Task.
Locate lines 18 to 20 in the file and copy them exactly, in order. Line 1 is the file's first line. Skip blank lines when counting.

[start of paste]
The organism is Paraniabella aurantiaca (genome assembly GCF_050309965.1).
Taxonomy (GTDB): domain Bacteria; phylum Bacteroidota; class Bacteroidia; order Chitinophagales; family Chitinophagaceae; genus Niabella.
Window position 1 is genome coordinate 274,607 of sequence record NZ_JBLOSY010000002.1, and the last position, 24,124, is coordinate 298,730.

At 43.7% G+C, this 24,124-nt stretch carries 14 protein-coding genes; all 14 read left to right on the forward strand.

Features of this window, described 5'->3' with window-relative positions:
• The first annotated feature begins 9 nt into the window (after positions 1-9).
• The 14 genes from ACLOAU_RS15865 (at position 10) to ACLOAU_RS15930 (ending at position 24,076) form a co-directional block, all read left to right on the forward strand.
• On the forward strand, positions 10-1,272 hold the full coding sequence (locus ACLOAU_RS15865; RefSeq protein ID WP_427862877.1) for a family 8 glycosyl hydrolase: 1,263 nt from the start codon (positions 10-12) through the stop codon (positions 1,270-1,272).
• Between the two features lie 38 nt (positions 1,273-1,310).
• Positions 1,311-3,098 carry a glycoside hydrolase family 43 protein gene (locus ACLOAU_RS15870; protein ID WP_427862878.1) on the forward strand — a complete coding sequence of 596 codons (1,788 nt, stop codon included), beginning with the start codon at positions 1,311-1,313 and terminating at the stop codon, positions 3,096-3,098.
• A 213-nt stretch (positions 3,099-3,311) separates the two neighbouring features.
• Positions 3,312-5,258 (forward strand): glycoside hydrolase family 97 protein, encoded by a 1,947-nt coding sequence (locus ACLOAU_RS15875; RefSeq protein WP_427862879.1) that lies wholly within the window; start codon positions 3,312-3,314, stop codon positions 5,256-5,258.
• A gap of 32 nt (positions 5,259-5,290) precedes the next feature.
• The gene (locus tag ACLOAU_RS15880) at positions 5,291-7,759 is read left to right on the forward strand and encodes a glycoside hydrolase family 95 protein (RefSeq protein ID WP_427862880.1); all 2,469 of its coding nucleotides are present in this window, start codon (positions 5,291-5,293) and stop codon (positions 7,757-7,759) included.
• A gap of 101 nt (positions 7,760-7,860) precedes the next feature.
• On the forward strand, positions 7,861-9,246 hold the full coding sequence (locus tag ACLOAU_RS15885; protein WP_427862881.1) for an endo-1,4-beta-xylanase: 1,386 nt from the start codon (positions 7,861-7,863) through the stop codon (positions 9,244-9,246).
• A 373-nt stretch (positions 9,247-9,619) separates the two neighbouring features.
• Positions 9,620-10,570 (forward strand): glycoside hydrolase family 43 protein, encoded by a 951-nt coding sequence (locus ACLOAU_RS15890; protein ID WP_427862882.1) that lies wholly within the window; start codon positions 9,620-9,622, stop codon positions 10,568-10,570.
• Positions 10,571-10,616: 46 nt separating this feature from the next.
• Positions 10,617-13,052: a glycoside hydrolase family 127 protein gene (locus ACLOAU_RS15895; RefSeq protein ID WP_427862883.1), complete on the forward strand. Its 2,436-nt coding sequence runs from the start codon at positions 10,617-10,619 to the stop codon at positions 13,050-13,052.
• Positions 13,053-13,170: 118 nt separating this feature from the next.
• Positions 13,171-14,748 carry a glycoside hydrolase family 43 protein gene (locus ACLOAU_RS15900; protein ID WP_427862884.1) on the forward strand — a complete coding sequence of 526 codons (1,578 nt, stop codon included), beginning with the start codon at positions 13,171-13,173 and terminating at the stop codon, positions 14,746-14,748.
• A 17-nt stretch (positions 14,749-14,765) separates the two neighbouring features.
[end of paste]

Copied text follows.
• Positions 9,620-10,570 (forward strand): glycoside hydrolase family 43 protein, encoded by a 951-nt coding sequence (locus ACLOAU_RS15890; protein ID WP_427862882.1) that lies wholly within the window; start codon positions 9,620-9,622, stop codon positions 10,568-10,570.
• Positions 10,571-10,616: 46 nt separating this feature from the next.
• Positions 10,617-13,052: a glycoside hydrolase family 127 protein gene (locus ACLOAU_RS15895; RefSeq protein ID WP_427862883.1), complete on the forward strand. Its 2,436-nt coding sequence runs from the start codon at positions 10,617-10,619 to the stop codon at positions 13,050-13,052.